- In Focus: Fat Chance
- Editorial Board Forum: Does Non-Invasive Fat Reduction Fit Your Practice?
- Aesthetic Perspectives: Marketing and Communication Strategies for Fat Reduction Treatments
- Fat Grafting: How to Counsel Patients Effectively
- The State of Liposuction
- Topical Antioxidants: Assessing the Science, Celebrating a Scientist
- An Insider’s Look at Sunscreen Ingredients and Formulation
- Embrace with Caution
- New in My Practice: Devices
- New in My Practice: Cosmeceuticals
- Meeting Roundup
- New Products
- Business Advisor
- Tips for the New Year
- “S” or “C” Corporation for Your Practice?
- Coming and Going
- Treating Scalp Psoriasis
- Cosmetic Surgery Marketing: The Future Is Online
Tips for the New Year
Technology can help you navigate Meaningful Use and ICD-10 and increase your practice revenue.
By: Tim A. Sayed, MD, FACS
It’s the new year, and you are mapping your business goals, marketing plan, and budget for 2014. You have looked at your web marketing, your advertising campaigns, and your office overhead and are making strides to advance your practice and capture as much business opportunity as possible. Your software systems factor into your budget and marketing processes, but you may not appreciate how your software and related information technology can contribute to practice revenues. If insurance billing represents a component of your practice, some important areas to consider in 2014 are Meaningful Use (MU) payments and ICD-10. Electronic health record (EHR) systems can help your bottom line in both of these areas.
If you are a participant in Medicare or Medicaid and collected MU data in 2013, the deadline to attest for Stage 1 Meaningful Use payments is February 28. If you started with 2013 data you could get a total of $39,000 for the remainder of the incentive program. If you have not begun your MU process but still want to benefit from MU payments, you may be eligible for up to $24,000 if you attest for 2014 through 2016. More good news: You do not need to start collecting MU patient data until October 1, 2014 to still be eligible for 2014 MU payments. If you do want to benefit from the MU program, you must begin the process in 2014, and to avoid the penalty, you need to attest by October 1 (start collecting data by July 1, 2014).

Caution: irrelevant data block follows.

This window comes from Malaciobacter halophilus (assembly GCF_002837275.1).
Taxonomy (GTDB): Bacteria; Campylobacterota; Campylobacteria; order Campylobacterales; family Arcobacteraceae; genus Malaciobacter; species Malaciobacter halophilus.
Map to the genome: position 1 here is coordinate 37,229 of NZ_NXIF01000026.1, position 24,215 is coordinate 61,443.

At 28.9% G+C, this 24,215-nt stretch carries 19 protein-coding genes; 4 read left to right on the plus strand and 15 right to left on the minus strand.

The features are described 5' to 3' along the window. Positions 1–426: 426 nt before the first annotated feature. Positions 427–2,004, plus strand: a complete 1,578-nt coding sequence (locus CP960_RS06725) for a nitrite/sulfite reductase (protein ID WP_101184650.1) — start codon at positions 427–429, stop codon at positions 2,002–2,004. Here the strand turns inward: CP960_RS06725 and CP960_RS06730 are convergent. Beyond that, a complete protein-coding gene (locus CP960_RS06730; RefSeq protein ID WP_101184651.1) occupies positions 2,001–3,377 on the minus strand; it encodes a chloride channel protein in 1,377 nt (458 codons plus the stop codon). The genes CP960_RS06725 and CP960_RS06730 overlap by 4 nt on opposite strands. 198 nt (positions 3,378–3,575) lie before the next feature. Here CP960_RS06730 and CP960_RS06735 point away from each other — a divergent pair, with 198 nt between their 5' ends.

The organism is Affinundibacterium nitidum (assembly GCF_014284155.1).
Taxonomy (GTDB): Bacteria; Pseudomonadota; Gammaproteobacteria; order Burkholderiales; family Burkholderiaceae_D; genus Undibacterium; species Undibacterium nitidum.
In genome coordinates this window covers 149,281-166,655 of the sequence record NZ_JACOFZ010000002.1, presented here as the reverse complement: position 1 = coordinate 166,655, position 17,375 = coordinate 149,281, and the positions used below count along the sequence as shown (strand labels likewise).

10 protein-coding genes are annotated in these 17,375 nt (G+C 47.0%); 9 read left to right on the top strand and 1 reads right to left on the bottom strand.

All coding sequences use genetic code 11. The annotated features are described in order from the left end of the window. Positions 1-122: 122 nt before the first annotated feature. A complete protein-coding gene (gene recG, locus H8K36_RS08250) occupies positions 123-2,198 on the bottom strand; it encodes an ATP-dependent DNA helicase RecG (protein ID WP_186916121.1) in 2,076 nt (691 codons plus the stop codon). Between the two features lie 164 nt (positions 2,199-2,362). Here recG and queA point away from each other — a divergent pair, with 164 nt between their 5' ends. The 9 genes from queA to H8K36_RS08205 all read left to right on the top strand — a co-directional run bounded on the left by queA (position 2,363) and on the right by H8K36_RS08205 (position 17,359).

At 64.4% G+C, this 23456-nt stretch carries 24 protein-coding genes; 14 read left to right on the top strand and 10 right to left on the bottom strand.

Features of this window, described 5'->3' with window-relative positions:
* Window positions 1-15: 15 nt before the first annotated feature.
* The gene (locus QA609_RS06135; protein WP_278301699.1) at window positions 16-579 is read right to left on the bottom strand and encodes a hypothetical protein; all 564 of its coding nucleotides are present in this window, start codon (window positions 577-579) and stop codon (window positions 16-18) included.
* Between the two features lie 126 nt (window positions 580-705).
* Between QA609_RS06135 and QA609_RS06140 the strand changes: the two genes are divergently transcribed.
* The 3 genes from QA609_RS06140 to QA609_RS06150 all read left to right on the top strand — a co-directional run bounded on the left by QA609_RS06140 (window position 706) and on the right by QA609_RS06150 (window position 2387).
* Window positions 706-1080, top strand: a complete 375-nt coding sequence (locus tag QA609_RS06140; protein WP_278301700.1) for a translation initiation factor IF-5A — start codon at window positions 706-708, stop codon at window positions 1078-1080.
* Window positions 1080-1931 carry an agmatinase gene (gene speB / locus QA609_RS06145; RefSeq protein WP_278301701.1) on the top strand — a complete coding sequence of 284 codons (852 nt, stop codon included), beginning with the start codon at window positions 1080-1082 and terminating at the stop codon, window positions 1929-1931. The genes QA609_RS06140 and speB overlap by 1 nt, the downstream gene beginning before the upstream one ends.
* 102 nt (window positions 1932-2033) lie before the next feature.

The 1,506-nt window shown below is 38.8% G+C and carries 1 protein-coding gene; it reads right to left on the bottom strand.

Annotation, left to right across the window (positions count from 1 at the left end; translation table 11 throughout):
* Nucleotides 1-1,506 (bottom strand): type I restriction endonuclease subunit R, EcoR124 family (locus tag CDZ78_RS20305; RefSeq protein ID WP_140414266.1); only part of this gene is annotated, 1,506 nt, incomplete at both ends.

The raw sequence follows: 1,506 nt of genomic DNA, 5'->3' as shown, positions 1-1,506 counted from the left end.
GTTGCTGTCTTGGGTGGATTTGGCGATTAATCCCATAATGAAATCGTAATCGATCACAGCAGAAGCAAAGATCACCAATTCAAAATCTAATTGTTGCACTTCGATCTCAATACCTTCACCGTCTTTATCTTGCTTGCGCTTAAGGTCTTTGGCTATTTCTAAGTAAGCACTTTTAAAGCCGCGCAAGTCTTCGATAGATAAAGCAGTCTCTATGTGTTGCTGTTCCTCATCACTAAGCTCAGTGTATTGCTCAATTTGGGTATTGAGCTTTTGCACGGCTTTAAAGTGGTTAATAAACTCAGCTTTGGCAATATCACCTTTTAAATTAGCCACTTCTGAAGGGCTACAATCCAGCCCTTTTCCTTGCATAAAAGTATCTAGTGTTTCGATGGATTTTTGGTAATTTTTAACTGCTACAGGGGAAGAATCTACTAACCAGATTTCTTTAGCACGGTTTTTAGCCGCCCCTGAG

Depending on your software (for instance, whether you use cloud-based tools with lower upfront hardware costs, client-server systems with more significant information technology infrastructure, or some combination), such MU payments may significantly offset or even completely cover the cost of implementation and service of your EMR system. In other words, the EMR system that brings your documentation and consultation process into the 21st century might pay for itself.
For example, one 2014 MU requirement involves exchanging information with patients through online portals to allow them to access their information online. This may allow you to improve your post-consultation follow up communication, leveraging this requirement to enhance your practice’s engagement with cosmetic patients as well. In fact, I believe that many of the tools being put into EHR systems to comply with MU requirements may actually create substantial benefit to cosmetic practices. These elements including items such as smoking cessation and obesity counseling. These may actually help improve patient selection, outcomes, and overall wellness—advantages to any conscientious cosmetic surgeon’s practice.
For many practices, the most daunting change to their workflow in 2014 will be the transition from ICD-9 to ICD-10 coding on October 1, 2014. The number of unique codes to document patient diagnoses will mushroom from 13,000 to more than 68,000. Some practices may see substantial lost revenues if they are not well equipped to deal with these changes. As tempting as it is to procrastinate on this mandatory change, you will not be able to avoid it. If you do not have a plan in place soon, you could find yourself taking steps to save your practice when reimbursements are declined as a result of inaccurate coding.
You hope your EHR system vendor (if you have one) has you covered, but not all approaches to ICD-10 are the same. Many are inadequate and could eventually cost you more. Conversion software, General Equivalence Mappings (GEMs), or tools for translating codes from ICD-9 to ICD-10 can lack accuracy and can be a big drain of time, potentially adding minutes to each exam and disrupting the practice.
You do not want to lose revenue or practice momentum when ICD-10 starts, and your vendors want to help you to not just survive, but thrive in the new paradigm.
Modernizing Medicine is one EHR vendor with a tool to automate the coding process. To learn more about it, visit www.modernizingmedicine.com.
Tim A. Sayed, MD, FACS is Medical Director, EMA Plastic Surgery™ and EMA Cosmetic™ at Modernizing Medicine. He is also an Executive Committee Member of HIMSS EHR Association.